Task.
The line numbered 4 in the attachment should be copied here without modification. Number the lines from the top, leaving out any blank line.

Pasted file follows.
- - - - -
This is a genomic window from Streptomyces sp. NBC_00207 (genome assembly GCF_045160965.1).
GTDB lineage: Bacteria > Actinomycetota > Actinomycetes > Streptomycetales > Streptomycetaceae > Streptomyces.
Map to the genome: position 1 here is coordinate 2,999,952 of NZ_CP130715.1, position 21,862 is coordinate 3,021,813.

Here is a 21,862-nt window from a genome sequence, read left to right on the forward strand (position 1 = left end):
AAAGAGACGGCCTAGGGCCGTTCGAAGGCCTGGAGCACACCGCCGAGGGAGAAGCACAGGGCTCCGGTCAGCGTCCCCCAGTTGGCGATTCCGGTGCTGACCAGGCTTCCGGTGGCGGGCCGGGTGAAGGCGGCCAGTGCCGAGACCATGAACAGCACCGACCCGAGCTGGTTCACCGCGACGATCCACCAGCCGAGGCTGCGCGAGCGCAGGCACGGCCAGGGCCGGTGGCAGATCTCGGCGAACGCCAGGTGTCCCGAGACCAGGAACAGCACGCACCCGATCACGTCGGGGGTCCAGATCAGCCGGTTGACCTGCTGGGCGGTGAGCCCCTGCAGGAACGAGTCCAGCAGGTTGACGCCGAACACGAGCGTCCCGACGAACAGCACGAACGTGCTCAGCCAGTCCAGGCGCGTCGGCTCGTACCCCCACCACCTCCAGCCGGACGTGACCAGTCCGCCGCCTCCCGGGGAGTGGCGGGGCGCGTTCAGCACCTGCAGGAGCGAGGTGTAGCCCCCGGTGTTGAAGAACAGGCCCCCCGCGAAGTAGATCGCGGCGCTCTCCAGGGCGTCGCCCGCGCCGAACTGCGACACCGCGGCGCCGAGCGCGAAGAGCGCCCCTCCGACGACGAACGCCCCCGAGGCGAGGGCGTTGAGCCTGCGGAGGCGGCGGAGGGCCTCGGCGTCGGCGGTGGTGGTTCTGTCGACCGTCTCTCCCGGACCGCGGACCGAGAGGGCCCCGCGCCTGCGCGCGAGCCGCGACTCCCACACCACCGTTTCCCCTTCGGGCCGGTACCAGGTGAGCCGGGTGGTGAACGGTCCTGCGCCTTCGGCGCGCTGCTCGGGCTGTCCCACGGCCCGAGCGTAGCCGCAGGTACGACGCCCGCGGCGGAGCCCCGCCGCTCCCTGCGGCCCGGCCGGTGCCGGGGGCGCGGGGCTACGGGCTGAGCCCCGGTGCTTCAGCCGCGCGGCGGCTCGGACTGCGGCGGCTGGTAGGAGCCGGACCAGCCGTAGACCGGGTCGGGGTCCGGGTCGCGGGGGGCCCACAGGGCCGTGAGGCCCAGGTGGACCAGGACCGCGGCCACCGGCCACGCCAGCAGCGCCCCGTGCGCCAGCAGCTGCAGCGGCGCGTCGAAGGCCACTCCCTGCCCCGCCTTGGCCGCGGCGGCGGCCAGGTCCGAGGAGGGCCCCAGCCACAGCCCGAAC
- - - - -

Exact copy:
Here is a 21,862-nt window from a genome sequence, read left to right on the forward strand (position 1 = left end):